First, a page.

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Can you point me to some books on the history of the foundations of mathematics? At the moment I'm searching for something light because of my lack of mathematical maturity and also the fact that I'm self-learning this, my intention is to make a two-step program: First a light book about it then one a little more serious on the topic.

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Logicomix? –  Asaf Karagila Jan 19 '13 at 9:00
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Logicomix -- fun but not very reliable on the actual history (and indeed, doesn't pretend to be). –  Peter Smith Jan 19 '13 at 10:00
    
Oh, this seems cute. –  Vÿska Jan 19 '13 at 14:17

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It depends whether you want pure history or (so to speak) a rational reconstruction of some of the leading ideas.

An obvious recommendation for the history is Ivor Grattan-Guinness, The Search for Mathematical Roots, 1870 - 1940, (Princeton) which is subtitled "Logics, Set Theories and the Foundations of Mathematics from Cantor through Russell to Gödel". This is reliable and clearly written though perhaps not the most exciting read ever (it weighs in over 500 pages).

Also very good is José Ferreirós, Labyrinth of Thought: A History of Set Theory and its Role in Modern Mathematics (Birkhauser).

Neither, however, could be called "light" though they don't require much mathematical maturity to read.

If you want something that tells you less about the detailed history, but which highlights and assesses some of the Big Ideas that were in play, Marcus Giaquinto's The Search for Certainty (OUP) is much shorter, and quite beautifully readable. This book could make a very good way in to starting to finding out a little about some of the foundationalist projects of the late 19th and 20th centuries.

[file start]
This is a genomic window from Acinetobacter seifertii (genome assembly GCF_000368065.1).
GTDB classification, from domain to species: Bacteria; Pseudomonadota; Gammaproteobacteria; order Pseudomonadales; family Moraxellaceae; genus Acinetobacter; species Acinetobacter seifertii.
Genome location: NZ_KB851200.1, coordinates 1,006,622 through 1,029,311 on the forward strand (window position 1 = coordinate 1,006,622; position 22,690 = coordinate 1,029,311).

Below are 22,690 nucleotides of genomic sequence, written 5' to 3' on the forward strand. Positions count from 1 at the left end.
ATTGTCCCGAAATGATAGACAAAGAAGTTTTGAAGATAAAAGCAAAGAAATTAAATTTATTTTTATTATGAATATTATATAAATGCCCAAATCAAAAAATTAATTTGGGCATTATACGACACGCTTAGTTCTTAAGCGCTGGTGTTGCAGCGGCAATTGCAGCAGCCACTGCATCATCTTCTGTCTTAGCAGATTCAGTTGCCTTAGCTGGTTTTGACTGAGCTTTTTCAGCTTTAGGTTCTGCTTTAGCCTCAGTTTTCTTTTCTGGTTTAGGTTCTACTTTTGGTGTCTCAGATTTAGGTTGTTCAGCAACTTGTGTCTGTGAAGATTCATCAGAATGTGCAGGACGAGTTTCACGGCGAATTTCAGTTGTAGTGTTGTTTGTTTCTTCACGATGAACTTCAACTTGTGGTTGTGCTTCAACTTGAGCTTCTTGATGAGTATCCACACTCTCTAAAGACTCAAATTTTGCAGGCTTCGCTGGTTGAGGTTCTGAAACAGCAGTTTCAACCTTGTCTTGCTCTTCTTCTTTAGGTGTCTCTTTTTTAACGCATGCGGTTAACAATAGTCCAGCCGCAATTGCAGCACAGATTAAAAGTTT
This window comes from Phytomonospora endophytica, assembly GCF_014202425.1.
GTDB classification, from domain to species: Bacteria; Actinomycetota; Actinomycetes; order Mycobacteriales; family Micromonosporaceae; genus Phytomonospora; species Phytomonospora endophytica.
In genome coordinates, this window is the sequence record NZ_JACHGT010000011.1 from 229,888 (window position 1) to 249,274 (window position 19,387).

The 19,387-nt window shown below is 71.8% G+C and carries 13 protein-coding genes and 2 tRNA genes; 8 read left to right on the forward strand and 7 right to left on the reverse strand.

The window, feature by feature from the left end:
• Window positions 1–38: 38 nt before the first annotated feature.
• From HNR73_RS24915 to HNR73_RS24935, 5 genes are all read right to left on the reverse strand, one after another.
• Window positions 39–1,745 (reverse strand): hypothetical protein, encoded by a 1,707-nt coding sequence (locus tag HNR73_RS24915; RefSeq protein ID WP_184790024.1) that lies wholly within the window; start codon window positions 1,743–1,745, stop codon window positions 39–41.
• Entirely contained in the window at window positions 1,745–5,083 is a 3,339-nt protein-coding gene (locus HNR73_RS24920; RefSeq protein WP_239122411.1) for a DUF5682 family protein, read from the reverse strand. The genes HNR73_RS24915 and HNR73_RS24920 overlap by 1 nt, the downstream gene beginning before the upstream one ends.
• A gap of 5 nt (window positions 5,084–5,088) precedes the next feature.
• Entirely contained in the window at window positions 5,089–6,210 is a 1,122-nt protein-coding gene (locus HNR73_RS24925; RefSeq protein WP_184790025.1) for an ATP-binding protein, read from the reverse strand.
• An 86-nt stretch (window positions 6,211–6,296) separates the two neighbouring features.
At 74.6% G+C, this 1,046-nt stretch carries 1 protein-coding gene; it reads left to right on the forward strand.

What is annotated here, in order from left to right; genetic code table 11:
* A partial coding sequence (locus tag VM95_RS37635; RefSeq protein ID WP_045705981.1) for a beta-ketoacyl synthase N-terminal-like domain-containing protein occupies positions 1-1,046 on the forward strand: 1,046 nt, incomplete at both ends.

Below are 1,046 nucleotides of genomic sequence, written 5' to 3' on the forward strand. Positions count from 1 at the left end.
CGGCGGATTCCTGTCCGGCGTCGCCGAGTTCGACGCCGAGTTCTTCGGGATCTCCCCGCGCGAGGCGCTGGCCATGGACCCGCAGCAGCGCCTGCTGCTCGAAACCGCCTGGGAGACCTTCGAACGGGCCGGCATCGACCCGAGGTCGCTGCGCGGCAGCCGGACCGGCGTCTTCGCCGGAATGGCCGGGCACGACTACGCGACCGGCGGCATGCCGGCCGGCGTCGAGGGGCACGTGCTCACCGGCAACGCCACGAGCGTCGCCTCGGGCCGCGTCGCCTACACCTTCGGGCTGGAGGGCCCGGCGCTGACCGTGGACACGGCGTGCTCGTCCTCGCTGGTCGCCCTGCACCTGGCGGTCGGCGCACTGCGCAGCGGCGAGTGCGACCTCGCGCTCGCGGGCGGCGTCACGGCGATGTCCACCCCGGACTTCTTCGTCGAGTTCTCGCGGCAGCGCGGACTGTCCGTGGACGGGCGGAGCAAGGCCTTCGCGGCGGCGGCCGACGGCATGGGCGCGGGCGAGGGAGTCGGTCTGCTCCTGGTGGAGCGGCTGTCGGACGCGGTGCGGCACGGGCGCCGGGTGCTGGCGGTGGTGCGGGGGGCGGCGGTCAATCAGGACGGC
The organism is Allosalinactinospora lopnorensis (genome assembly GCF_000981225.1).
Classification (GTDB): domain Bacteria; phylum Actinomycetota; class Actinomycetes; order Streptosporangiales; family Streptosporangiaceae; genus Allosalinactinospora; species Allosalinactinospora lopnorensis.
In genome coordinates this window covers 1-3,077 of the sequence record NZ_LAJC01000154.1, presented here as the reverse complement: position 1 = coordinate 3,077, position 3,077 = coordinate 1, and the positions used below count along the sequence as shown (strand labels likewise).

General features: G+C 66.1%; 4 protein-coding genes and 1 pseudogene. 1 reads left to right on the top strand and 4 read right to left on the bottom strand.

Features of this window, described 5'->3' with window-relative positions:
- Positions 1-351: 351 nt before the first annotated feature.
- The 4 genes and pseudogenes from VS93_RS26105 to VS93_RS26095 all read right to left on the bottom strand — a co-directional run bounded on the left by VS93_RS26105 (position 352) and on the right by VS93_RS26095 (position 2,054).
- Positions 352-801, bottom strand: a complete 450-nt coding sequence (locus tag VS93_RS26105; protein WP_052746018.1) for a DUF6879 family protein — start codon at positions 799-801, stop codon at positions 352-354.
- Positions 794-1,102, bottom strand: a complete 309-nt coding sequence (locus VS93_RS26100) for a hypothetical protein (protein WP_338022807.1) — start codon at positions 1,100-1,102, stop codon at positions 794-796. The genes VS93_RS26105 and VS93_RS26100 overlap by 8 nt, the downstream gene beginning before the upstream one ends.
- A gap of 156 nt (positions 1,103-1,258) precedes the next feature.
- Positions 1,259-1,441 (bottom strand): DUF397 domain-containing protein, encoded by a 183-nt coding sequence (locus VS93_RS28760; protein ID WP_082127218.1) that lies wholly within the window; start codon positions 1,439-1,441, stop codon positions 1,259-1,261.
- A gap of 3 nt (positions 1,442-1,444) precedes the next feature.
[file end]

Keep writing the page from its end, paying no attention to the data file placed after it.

As a footnote, I'd add that there is still both illumination and fun to be had reading Bertrand Russell's Introduction to Mathematical Philosophy (surely the most readable of the works from the Founding Fathers!).

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I liked From Frege to Gödel: A Source Book in Mathematical Logic, 1879–1931, edited by Jean van Heijenoort. It contains many of the original crucial papers, such as the Frege axioms that turned out to be inconsistent, the letter that Russell sent him pointing this out, and the sad epilogue he wrote to his book afterward; Gödel's original incompleteness paper, and a lot of crucial developments in between.

I am a big fan of reading original materials when possible. They are often groundbreaking not just because of their results but because of the presentation. It's often interesting to compare the actual original ideas with what people now say the original ideas were; these often don't match at all. Original materials give a better sense of the historical development of ideas, which often brings its own insight into why things are done the way they are. Famous mathematicians become famous in part because of the brilliance of their thought and clarity of their expression of it, and so the original exposition is often brilliant and clear where an exposition by some later, lesser person is not. On the other hand, sometimes the original exposition is confusing, because the ideas we not completely clear yet. But if you are trying to understand the history, there is no substitute for the original documents.

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It can be illuminating to go back to originals. But that is no substitute for reading a good history (unless you immerse yourself in a lot more than is in van Heijenoort!). To take just one example, Gödel's incompleteness paper is a masterpiece of compression and even great logicians like Zermelo initially didn't understand it. And you need to know the history to understand that Gödel's concern was much more with the Hibertians than the logicists. Etc. –  Peter Smith Jan 19 '13 at 20:07

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